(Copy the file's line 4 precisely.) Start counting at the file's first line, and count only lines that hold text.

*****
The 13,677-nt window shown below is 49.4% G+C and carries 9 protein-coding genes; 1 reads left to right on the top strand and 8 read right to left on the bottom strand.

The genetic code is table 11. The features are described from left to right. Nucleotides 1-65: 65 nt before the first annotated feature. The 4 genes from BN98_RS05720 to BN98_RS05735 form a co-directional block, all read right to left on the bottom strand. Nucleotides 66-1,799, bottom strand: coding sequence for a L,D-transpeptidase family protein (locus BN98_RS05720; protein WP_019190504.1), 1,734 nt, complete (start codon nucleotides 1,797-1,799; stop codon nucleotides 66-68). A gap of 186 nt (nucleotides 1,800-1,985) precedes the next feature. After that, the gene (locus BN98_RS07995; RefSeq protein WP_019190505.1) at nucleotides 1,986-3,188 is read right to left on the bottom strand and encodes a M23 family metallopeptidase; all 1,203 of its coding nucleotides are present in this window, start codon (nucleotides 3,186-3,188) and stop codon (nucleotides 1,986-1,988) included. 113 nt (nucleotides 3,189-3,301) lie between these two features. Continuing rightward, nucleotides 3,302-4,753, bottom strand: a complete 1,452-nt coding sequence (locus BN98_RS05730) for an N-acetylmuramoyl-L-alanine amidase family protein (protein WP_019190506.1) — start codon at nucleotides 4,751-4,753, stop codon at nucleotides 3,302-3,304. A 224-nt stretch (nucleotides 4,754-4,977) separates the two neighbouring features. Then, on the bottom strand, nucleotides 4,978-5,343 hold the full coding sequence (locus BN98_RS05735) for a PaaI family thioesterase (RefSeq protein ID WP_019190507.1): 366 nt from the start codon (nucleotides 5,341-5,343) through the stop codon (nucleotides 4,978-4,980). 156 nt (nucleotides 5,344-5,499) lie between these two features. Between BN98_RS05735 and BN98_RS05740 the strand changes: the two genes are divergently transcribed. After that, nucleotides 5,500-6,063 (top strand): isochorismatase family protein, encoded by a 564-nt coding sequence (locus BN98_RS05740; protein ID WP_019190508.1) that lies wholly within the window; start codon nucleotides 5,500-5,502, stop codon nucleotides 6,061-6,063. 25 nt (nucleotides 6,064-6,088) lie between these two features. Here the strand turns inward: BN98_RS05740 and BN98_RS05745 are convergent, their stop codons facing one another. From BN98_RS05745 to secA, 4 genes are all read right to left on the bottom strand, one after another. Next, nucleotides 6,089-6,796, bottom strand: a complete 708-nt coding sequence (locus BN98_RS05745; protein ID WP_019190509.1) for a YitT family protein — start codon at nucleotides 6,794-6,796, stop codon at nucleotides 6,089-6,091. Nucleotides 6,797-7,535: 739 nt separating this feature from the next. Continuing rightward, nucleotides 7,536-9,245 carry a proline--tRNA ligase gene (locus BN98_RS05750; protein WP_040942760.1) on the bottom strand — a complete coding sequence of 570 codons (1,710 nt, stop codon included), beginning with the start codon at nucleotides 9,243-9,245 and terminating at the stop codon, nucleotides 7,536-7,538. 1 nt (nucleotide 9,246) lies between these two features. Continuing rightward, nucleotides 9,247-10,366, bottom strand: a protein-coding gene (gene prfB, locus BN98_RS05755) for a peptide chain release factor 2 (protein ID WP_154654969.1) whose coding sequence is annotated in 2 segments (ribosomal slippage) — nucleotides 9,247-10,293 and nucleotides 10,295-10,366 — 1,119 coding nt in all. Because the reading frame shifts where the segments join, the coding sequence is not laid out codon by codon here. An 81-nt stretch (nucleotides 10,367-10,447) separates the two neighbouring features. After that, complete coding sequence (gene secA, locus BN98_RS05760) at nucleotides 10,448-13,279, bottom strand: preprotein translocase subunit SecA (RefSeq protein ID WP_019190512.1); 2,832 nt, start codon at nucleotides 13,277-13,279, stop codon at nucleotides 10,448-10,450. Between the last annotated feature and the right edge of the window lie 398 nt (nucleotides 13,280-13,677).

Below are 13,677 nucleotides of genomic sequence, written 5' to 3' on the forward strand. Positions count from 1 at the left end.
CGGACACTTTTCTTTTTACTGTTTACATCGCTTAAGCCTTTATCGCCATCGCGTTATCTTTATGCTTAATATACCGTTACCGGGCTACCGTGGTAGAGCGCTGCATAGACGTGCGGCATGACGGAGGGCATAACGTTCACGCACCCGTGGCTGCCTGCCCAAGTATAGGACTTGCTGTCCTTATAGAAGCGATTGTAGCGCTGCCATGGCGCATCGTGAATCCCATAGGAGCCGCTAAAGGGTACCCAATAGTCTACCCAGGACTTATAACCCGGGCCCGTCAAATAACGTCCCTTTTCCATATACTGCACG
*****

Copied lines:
CGGACACTTTTCTTTTTACTGTTTACATCGCTTAAGCCTTTATCGCCATCGCGTTATCTTTATGCTTAATATACCGTTACCGGGCTACCGTGGTAGAGCGCTGCATAGACGTGCGGCATGACGGAGGGCATAACGTTCACGCACCCGTGGCTGCCTGCCCAAGTATAGGACTTGCTGTCCTTATAGAAGCGATTGTAGCGCTGCCATGGCGCATCGTGAATCCCATAGGAGCCGCTAAAGGGTACCCAATAGTCTACCCAGGACTTATAACCCGGGCCCGTCAAATAACGTCCCTTTTCCATATACTGCACG